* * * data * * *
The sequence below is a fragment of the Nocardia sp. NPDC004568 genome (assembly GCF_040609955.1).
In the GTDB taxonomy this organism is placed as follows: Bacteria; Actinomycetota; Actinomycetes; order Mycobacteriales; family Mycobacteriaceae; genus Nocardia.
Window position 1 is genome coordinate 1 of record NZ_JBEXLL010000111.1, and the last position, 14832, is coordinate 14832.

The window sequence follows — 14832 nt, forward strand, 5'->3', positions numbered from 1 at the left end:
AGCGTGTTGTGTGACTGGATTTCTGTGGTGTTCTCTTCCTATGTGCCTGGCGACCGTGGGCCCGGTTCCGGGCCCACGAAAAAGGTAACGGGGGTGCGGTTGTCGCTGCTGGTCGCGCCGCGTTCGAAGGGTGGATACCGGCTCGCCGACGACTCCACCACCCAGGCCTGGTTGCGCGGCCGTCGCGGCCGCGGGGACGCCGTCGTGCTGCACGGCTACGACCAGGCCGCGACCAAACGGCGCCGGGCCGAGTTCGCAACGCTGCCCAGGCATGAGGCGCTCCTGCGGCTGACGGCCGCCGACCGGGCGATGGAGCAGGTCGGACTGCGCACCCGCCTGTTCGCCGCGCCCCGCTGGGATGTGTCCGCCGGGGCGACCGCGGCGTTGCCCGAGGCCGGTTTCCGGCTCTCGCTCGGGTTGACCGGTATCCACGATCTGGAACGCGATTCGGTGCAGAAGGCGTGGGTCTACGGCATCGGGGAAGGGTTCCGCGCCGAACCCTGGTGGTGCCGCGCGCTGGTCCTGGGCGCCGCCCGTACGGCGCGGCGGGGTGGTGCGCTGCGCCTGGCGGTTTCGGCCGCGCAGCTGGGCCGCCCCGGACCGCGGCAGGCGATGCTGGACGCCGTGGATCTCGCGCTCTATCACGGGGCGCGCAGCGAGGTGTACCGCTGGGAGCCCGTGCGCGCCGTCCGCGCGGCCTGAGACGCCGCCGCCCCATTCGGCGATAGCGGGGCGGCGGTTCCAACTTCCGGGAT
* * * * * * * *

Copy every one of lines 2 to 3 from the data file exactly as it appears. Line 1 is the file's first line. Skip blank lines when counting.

In the GTDB taxonomy this organism is placed as follows: Bacteria; Actinomycetota; Actinomycetes; order Mycobacteriales; family Mycobacteriaceae; genus Nocardia.
Window position 1 is genome coordinate 1 of record NZ_JBEXLL010000111.1, and the last position, 14832, is coordinate 14832.